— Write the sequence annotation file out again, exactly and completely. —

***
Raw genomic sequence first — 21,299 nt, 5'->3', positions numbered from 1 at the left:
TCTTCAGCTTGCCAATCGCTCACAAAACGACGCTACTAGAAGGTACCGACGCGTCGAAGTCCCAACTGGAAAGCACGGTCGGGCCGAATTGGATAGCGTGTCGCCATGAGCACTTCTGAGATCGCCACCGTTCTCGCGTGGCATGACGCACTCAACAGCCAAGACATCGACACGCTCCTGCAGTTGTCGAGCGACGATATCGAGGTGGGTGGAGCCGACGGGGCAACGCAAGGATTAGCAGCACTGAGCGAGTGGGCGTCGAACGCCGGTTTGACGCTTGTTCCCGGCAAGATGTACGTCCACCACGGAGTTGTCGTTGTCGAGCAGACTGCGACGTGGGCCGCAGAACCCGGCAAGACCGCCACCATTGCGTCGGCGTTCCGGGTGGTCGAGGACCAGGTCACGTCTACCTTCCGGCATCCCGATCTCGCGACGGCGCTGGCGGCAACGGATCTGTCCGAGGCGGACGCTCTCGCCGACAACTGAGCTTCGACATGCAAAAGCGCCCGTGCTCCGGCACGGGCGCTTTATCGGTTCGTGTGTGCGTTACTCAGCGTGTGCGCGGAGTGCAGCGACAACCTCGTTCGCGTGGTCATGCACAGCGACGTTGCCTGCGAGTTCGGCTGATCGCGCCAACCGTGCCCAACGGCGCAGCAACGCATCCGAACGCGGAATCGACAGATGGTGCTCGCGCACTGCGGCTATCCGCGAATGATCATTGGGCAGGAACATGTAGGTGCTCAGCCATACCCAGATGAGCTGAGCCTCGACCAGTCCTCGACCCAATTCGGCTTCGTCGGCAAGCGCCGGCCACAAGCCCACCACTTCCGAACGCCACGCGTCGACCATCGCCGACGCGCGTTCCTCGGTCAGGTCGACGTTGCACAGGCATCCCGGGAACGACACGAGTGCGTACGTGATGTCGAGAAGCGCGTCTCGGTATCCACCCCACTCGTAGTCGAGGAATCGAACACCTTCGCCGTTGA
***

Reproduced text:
Raw genomic sequence first — 21,299 nt, 5'->3', positions numbered from 1 at the left:
TCTTCAGCTTGCCAATCGCTCACAAAACGACGCTACTAGAAGGTACCGACGCGTCGAAGTCCCAACTGGAAAGCACGGTCGGGCCGAATTGGATAGCGTGTCGCCATGAGCACTTCTGAGATCGCCACCGTTCTCGCGTGGCATGACGCACTCAACAGCCAAGACATCGACACGCTCCTGCAGTTGTCGAGCGACGATATCGAGGTGGGTGGAGCCGACGGGGCAACGCAAGGATTAGCAGCACTGAGCGAGTGGGCGTCGAACGCCGGTTTGACGCTTGTTCCCGGCAAGATGTACGTCCACCACGGAGTTGTCGTTGTCGAGCAGACTGCGACGTGGGCCGCAGAACCCGGCAAGACCGCCACCATTGCGTCGGCGTTCCGGGTGGTCGAGGACCAGGTCACGTCTACCTTCCGGCATCCCGATCTCGCGACGGCGCTGGCGGCAACGGATCTGTCCGAGGCGGACGCTCTCGCCGACAACTGAGCTTCGACATGCAAAAGCGCCCGTGCTCCGGCACGGGCGCTTTATCGGTTCGTGTGTGCGTTACTCAGCGTGTGCGCGGAGTGCAGCGACAACCTCGTTCGCGTGGTCATGCACAGCGACGTTGCCTGCGAGTTCGGCTGATCGCGCCAACCGTGCCCAACGGCGCAGCAACGCATCCGAACGCGGAATCGACAGATGGTGCTCGCGCACTGCGGCTATCCGCGAATGATCATTGGGCAGGAACATGTAGGTGCTCAGCCATACCCAGATGAGCTGAGCCTCGACCAGTCCTCGACCCAATTCGGCTTCGTCGGCAAGCGCCGGCCACAAGCCCACCACTTCCGAACGCCACGCGTCGACCATCGCCGACGCGCGTTCCTCGGTCAGGTCGACGTTGCACAGGCATCCCGGGAACGACACGAGTGCGTACGTGATGTCGAGAAGCGCGTCTCGGTATCCACCCCACTCGTAGTCGAGGAATCGAACACCTTCGCCGTTGA